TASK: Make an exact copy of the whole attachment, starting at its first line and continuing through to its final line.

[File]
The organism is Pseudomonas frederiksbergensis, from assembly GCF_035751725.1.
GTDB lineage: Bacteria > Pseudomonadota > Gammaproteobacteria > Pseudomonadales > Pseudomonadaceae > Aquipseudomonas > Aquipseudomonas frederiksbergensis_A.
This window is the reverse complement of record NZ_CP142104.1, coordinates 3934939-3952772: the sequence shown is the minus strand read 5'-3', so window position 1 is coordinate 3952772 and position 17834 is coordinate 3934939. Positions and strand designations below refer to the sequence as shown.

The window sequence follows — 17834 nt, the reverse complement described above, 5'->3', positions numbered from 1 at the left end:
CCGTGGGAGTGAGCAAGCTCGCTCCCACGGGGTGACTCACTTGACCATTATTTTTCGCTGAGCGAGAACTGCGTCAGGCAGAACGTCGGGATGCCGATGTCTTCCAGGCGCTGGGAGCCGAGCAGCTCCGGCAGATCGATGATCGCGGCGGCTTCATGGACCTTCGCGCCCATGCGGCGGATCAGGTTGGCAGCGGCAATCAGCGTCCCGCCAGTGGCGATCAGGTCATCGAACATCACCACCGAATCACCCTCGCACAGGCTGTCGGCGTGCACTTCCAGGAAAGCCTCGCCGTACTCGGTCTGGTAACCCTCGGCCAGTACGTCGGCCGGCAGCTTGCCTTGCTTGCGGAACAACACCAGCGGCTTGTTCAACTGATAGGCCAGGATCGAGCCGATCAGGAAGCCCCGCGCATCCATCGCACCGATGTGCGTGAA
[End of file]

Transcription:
The organism is Pseudomonas frederiksbergensis, from assembly GCF_035751725.1.
GTDB lineage: Bacteria > Pseudomonadota > Gammaproteobacteria > Pseudomonadales > Pseudomonadaceae > Aquipseudomonas > Aquipseudomonas frederiksbergensis_A.
This window is the reverse complement of record NZ_CP142104.1, coordinates 3934939-3952772: the sequence shown is the minus strand read 5'-3', so window position 1 is coordinate 3952772 and position 17834 is coordinate 3934939. Positions and strand designations below refer to the sequence as shown.

The window sequence follows — 17834 nt, the reverse complement described above, 5'->3', positions numbered from 1 at the left end:
CCGTGGGAGTGAGCAAGCTCGCTCCCACGGGGTGACTCACTTGACCATTATTTTTCGCTGAGCGAGAACTGCGTCAGGCAGAACGTCGGGATGCCGATGTCTTCCAGGCGCTGGGAGCCGAGCAGCTCCGGCAGATCGATGATCGCGGCGGCTTCATGGACCTTCGCGCCCATGCGGCGGATCAGGTTGGCAGCGGCAATCAGCGTCCCGCCAGTGGCGATCAGGTCATCGAACATCACCACCGAATCACCCTCGCACAGGCTGTCGGCGTGCACTTCCAGGAAAGCCTCGCCGTACTCGGTCTGGTAACCCTCGGCCAGTACGTCGGCCGGCAGCTTGCCTTGCTTGCGGAACAACACCAGCGGCTTGTTCAACTGATAGGCCAGGATCGAGCCGATCAGGAAGCCCCGCGCATCCATCGCACCGATGTGCGTGAA